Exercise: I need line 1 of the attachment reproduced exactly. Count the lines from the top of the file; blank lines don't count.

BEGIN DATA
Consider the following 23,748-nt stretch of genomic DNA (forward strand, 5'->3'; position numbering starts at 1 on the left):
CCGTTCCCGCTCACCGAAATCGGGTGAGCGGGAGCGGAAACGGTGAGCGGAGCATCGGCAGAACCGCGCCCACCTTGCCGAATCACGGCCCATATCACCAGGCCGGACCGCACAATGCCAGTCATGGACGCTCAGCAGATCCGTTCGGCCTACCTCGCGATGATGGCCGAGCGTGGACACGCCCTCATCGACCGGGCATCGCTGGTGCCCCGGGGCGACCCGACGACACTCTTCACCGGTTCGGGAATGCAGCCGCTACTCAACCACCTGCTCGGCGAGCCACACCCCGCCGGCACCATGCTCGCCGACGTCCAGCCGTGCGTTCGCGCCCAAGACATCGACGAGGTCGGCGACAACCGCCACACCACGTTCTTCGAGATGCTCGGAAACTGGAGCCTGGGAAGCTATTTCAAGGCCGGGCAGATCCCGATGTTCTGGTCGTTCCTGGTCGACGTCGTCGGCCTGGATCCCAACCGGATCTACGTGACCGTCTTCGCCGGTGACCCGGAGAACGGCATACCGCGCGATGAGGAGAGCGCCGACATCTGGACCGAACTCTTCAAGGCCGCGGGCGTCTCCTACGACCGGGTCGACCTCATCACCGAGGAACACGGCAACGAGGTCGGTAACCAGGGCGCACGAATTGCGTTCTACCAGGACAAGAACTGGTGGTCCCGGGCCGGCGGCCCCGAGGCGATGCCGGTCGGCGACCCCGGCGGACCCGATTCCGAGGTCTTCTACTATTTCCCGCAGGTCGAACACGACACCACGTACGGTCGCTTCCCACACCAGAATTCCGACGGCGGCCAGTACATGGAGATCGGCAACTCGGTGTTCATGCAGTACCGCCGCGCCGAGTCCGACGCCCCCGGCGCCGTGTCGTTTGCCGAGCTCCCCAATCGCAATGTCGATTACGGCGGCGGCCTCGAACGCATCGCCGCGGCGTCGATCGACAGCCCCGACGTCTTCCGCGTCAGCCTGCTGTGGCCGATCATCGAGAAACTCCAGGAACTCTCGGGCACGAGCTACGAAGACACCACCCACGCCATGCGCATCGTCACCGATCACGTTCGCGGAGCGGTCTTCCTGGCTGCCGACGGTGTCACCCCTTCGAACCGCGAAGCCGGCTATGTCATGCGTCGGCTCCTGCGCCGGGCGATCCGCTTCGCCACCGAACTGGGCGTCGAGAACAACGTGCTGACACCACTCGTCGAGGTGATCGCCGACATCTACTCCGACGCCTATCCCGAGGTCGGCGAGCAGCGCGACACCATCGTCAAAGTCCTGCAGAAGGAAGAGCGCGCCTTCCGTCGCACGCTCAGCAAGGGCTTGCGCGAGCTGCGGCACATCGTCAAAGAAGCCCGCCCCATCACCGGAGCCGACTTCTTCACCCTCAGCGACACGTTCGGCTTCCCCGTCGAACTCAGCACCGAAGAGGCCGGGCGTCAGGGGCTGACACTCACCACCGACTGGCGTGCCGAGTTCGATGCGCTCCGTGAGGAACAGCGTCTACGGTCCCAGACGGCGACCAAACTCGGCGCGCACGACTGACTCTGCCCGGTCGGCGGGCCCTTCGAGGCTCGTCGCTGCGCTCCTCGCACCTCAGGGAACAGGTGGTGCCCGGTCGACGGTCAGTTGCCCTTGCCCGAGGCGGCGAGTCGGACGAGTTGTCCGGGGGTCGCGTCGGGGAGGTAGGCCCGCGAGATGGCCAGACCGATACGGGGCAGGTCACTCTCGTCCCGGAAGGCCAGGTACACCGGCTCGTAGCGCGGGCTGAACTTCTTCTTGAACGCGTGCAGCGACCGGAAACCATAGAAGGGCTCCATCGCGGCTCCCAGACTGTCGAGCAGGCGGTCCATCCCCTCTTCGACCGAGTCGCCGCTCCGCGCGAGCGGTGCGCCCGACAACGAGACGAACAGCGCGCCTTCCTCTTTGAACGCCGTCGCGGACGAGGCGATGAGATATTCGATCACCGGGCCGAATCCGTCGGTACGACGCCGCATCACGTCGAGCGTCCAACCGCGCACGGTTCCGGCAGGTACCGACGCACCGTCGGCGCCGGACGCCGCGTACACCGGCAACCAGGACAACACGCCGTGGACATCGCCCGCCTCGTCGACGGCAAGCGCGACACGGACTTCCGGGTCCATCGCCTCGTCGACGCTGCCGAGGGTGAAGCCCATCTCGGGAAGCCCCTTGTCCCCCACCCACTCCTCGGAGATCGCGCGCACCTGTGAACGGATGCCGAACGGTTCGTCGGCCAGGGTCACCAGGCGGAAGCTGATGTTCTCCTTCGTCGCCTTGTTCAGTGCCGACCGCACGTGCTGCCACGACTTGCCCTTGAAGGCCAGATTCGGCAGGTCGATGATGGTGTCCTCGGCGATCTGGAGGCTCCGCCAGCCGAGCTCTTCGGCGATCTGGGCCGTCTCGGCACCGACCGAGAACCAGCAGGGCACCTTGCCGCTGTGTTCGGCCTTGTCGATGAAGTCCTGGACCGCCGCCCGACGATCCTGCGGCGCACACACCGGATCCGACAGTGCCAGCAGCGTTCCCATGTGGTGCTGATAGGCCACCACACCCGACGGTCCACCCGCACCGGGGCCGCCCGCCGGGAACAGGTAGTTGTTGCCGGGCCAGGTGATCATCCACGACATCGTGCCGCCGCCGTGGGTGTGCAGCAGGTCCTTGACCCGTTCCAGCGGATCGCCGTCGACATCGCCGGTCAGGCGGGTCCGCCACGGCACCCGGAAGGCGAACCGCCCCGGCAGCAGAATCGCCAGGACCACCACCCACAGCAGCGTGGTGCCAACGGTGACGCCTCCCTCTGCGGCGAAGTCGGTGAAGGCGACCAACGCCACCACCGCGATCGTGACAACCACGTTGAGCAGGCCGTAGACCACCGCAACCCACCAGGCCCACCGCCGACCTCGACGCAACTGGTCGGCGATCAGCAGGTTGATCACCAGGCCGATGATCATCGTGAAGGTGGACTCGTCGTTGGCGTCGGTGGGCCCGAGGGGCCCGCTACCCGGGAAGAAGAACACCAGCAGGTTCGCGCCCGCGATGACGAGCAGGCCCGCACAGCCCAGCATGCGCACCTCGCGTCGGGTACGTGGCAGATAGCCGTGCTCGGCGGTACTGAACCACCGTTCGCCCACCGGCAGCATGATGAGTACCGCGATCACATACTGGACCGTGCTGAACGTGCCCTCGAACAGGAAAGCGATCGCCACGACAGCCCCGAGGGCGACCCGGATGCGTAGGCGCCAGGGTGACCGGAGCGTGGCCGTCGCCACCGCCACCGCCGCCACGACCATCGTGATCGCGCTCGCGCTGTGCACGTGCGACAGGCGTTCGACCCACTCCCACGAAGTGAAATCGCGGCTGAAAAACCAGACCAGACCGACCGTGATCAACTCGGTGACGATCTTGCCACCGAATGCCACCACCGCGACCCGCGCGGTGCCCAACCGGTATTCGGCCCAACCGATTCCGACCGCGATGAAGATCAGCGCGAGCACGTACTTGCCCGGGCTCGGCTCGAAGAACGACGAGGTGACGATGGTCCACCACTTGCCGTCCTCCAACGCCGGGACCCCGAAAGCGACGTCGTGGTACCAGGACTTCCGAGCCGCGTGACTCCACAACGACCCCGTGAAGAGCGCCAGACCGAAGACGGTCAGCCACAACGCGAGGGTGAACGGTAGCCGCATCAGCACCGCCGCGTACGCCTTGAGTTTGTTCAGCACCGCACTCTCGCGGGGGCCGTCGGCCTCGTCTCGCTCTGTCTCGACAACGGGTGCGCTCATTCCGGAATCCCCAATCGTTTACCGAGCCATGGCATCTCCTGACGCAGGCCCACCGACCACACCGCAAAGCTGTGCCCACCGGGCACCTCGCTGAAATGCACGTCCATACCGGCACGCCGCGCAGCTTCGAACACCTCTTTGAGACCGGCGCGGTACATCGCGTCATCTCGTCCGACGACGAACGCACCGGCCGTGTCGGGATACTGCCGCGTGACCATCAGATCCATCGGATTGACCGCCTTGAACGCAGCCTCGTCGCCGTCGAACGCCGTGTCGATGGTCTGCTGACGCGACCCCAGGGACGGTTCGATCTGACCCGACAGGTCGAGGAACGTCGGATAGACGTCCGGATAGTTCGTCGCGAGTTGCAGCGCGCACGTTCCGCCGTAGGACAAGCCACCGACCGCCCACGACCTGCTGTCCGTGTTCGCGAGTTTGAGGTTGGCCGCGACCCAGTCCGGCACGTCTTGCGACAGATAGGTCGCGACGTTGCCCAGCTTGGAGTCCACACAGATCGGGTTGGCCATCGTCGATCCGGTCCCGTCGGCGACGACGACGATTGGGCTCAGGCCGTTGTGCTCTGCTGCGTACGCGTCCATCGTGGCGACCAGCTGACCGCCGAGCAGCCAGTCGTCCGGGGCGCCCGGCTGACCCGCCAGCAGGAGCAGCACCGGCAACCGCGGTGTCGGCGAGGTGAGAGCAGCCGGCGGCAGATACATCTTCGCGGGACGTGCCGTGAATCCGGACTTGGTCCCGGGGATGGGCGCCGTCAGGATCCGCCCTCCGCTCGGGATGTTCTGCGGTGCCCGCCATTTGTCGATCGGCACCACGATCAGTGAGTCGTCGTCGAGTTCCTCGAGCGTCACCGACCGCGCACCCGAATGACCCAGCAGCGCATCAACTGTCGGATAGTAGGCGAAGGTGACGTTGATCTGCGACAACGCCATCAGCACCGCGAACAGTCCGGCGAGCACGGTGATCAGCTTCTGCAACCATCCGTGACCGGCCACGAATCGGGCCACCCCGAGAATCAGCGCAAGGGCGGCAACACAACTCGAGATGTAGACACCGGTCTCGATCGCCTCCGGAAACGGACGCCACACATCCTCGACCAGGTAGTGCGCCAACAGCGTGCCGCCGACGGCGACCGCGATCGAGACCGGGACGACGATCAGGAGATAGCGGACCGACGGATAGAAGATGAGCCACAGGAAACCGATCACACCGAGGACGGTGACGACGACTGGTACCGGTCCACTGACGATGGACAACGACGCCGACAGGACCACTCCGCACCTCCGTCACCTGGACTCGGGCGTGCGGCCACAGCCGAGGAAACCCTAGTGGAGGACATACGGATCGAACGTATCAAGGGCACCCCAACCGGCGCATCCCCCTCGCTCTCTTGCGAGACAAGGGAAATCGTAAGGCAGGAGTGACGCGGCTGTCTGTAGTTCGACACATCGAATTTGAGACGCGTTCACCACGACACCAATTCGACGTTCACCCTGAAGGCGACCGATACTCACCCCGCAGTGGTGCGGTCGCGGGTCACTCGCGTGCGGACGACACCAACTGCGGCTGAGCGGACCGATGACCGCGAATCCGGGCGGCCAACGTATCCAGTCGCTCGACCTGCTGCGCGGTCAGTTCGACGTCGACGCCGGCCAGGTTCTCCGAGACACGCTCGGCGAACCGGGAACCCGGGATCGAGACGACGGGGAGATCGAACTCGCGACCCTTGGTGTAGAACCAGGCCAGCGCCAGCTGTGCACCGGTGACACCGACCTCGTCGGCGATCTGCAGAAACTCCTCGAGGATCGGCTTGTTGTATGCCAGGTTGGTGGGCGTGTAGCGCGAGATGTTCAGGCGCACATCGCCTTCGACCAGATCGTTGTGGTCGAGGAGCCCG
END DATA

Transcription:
Consider the following 23,748-nt stretch of genomic DNA (forward strand, 5'->3'; position numbering starts at 1 on the left):